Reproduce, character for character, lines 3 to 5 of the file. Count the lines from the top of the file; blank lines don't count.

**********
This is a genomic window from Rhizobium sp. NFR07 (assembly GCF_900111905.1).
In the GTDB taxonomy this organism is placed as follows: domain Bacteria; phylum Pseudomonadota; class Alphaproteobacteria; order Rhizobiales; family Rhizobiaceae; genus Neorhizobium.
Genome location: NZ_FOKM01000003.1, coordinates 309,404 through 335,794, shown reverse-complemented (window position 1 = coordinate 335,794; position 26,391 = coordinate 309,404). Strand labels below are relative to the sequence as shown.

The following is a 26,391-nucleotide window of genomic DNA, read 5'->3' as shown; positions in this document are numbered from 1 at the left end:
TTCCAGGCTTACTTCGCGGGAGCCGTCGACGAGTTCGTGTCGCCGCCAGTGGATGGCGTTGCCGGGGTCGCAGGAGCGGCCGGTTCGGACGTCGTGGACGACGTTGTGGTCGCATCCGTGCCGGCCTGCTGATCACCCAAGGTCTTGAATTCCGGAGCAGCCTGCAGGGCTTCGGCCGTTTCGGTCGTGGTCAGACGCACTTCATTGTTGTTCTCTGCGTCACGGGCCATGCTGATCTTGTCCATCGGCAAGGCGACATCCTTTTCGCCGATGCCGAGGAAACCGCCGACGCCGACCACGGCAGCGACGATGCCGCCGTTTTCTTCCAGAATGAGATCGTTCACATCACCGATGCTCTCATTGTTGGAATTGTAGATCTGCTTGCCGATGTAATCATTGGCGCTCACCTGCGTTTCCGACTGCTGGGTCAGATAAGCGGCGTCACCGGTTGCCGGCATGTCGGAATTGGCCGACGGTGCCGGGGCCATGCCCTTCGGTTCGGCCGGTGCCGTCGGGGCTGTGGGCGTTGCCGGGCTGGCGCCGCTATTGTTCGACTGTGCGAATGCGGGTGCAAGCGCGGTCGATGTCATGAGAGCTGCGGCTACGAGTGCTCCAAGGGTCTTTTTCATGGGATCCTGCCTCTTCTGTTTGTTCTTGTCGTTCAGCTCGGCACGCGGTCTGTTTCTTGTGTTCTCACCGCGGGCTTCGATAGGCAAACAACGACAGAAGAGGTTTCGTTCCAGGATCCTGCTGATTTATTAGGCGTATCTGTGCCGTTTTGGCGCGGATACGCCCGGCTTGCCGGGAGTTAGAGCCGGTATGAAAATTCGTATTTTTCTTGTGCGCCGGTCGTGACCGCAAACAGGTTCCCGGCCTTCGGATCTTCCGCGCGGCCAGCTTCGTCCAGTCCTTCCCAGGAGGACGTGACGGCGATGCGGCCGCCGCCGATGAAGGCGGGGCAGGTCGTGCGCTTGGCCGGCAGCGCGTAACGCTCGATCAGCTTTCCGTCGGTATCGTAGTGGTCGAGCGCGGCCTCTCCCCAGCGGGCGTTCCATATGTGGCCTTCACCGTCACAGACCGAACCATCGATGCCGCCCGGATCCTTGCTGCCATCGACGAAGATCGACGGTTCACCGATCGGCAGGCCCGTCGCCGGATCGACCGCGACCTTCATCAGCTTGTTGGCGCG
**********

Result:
Genome location: NZ_FOKM01000003.1, coordinates 309,404 through 335,794, shown reverse-complemented (window position 1 = coordinate 335,794; position 26,391 = coordinate 309,404). Strand labels below are relative to the sequence as shown.

The following is a 26,391-nucleotide window of genomic DNA, read 5'->3' as shown; positions in this document are numbered from 1 at the left end:
TTCCAGGCTTACTTCGCGGGAGCCGTCGACGAGTTCGTGTCGCCGCCAGTGGATGGCGTTGCCGGGGTCGCAGGAGCGGCCGGTTCGGACGTCGTGGACGACGTTGTGGTCGCATCCGTGCCGGCCTGCTGATCACCCAAGGTCTTGAATTCCGGAGCAGCCTGCAGGGCTTCGGCCGTTTCGGTCGTGGTCAGACGCACTTCATTGTTGTTCTCTGCGTCACGGGCCATGCTGATCTTGTCCATCGGCAAGGCGACATCCTTTTCGCCGATGCCGAGGAAACCGCCGACGCCGACCACGGCAGCGACGATGCCGCCGTTTTCTTCCAGAATGAGATCGTTCACATCACCGATGCTCTCATTGTTGGAATTGTAGATCTGCTTGCCGATGTAATCATTGGCGCTCACCTGCGTTTCCGACTGCTGGGTCAGATAAGCGGCGTCACCGGTTGCCGGCATGTCGGAATTGGCCGACGGTGCCGGGGCCATGCCCTTCGGTTCGGCCGGTGCCGTCGGGGCTGTGGGCGTTGCCGGGCTGGCGCCGCTATTGTTCGACTGTGCGAATGCGGGTGCAAGCGCGGTCGATGTCATGAGAGCTGCGGCTACGAGTGCTCCAAGGGTCTTTTTCATGGGATCCTGCCTCTTCTGTTTGTTCTTGTCGTTCAGCTCGGCACGCGGTCTGTTTCTTGTGTTCTCACCGCGGGCTTCGATAGGCAAACAACGACAGAAGAGGTTTCGTTCCAGGATCCTGCTGATTTATTAGGCGTATCTGTGCCGTTTTGGCGCGGATACGCCCGGCTTGCCGGGAGTTAGAGCCGGTATGAAAATTCGTATTTTTCTTGTGCGCCGGTCGTGACCGCAAACAGGTTCCCGGCCTTCGGATCTTCCGCGCGGCCAGCTTCGTCCAGTCCTTCCCAGGAGGACGTGACGGCGATGCGGCCGCCGCCGATGAAGGCGGGGCAGGTCGTGCGCTTGGCCGGCAGCGCGTAACGCTCGATCAGCTTTCCGTCGGTATCGTAGTGGTCGAGCGCGGCCTCTCCCCAGCGGGCGTTCCATATGTGGCCTTCACCGTCACAGACCGAACCATCGATGCCGCCCGGATCCTTGCTGCCATCGACGAAGATCGACGGTTCACCGATCGGCAGGCCCGTCGCCGGATCGACCGCGACCTTCATCAGCTTGTTGGCGCG